A Northwest Pennsylvania farmer is within months if not weeks of unveiling a mechanism that converts bales of switch grass into a burnable heat source, according to The Associated Press.
Calvin Ernst of Crawford County said the wood-like pellets that are generated also can produce electricity or can absorb moisture. The 71-year-old and his son have been working on the contraption and are pleased with their progress thus far. The plan is to have the device up and running in April, when it will generate five tons of pellets per hour.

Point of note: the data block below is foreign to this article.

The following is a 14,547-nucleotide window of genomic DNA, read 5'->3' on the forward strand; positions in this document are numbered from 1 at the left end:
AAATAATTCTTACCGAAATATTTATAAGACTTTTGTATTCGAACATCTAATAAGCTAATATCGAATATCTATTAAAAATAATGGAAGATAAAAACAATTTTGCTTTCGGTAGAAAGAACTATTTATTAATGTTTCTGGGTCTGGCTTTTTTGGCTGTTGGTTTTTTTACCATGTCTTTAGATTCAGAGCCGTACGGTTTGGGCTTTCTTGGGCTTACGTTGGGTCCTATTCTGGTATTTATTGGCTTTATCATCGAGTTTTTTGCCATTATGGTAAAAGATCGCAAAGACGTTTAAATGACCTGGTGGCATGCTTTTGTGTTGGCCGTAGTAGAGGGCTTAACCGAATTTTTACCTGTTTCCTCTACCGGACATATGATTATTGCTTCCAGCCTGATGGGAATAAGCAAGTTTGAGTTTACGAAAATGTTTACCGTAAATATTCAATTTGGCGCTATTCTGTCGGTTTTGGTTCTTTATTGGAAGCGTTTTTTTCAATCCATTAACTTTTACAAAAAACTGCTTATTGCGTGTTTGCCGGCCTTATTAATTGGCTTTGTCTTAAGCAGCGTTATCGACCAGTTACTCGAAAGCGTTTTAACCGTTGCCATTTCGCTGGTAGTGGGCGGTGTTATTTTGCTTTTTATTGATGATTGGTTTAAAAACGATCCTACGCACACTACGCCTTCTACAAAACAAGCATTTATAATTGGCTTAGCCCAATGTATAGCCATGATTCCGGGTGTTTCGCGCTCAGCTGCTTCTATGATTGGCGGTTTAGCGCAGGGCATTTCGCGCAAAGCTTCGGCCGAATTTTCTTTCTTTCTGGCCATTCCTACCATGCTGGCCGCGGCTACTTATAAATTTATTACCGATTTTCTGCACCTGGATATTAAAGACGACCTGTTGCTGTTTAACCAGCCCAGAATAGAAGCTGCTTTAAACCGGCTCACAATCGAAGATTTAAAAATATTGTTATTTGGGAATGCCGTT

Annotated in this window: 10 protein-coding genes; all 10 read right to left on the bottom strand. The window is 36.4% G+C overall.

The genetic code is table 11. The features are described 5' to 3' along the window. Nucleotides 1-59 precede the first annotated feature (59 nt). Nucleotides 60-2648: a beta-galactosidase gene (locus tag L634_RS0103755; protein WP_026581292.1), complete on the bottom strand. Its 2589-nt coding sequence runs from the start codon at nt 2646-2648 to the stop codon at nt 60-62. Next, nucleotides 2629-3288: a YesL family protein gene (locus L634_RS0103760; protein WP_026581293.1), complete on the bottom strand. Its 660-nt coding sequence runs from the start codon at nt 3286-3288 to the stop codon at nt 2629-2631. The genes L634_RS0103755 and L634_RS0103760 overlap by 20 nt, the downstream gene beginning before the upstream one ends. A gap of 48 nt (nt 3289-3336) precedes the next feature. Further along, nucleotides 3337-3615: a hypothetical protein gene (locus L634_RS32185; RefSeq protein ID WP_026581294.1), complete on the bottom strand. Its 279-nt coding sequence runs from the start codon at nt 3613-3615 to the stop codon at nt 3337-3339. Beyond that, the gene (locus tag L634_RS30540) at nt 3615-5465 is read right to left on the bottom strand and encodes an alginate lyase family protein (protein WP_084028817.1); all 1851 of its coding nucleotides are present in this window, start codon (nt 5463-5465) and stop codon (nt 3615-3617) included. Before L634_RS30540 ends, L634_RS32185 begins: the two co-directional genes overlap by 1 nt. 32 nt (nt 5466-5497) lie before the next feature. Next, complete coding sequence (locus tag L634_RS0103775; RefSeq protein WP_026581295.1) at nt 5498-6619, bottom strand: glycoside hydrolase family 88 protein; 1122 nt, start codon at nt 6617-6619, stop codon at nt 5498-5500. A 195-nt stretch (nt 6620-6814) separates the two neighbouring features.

"We have like 25 different motors in this thing all trying to work together. It would be easy for something to go wrong," he told the news service.
The pellets that come from processed switch grass generate 5 percent less energy than pellets that come from wood. Yet the switch grass pellets are capable of producing two times as much energy in one year per acre.
The effort is funded by an $896,000 grant from the Pennsylvania Environmental Protection Department. Ernst's idea has long been in the planning stages as he planted 1,000 acres of switch grass in 2007.